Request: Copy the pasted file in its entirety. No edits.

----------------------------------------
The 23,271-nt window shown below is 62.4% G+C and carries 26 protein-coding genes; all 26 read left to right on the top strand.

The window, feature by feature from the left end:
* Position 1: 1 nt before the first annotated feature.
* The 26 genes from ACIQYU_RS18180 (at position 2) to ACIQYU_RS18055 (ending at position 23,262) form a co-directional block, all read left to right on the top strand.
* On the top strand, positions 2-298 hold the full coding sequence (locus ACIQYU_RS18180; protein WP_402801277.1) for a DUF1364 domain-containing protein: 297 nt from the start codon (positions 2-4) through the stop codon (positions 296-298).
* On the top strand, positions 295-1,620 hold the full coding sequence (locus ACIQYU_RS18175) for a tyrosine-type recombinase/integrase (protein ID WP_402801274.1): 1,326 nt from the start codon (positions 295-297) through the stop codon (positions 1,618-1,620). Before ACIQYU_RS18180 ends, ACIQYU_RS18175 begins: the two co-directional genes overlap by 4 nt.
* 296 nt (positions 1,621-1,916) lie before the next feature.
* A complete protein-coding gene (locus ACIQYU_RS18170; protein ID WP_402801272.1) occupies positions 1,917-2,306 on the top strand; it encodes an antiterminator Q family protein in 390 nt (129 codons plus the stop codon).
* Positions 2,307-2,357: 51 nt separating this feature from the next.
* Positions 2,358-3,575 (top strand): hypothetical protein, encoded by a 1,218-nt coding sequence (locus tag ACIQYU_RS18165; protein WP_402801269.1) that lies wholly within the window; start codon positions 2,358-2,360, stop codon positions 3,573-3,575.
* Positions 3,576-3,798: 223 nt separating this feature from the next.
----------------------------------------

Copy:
The 23,271-nt window shown below is 62.4% G+C and carries 26 protein-coding genes; all 26 read left to right on the top strand.

The window, feature by feature from the left end:
* Position 1: 1 nt before the first annotated feature.
* The 26 genes from ACIQYU_RS18180 (at position 2) to ACIQYU_RS18055 (ending at position 23,262) form a co-directional block, all read left to right on the top strand.
* On the top strand, positions 2-298 hold the full coding sequence (locus ACIQYU_RS18180; protein WP_402801277.1) for a DUF1364 domain-containing protein: 297 nt from the start codon (positions 2-4) through the stop codon (positions 296-298).
* On the top strand, positions 295-1,620 hold the full coding sequence (locus ACIQYU_RS18175) for a tyrosine-type recombinase/integrase (protein ID WP_402801274.1): 1,326 nt from the start codon (positions 295-297) through the stop codon (positions 1,618-1,620). Before ACIQYU_RS18180 ends, ACIQYU_RS18175 begins: the two co-directional genes overlap by 4 nt.
* 296 nt (positions 1,621-1,916) lie before the next feature.
* A complete protein-coding gene (locus ACIQYU_RS18170; protein ID WP_402801272.1) occupies positions 1,917-2,306 on the top strand; it encodes an antiterminator Q family protein in 390 nt (129 codons plus the stop codon).
* Positions 2,307-2,357: 51 nt separating this feature from the next.
* Positions 2,358-3,575 (top strand): hypothetical protein, encoded by a 1,218-nt coding sequence (locus tag ACIQYU_RS18165; protein WP_402801269.1) that lies wholly within the window; start codon positions 2,358-2,360, stop codon positions 3,573-3,575.
* Positions 3,576-3,798: 223 nt separating this feature from the next.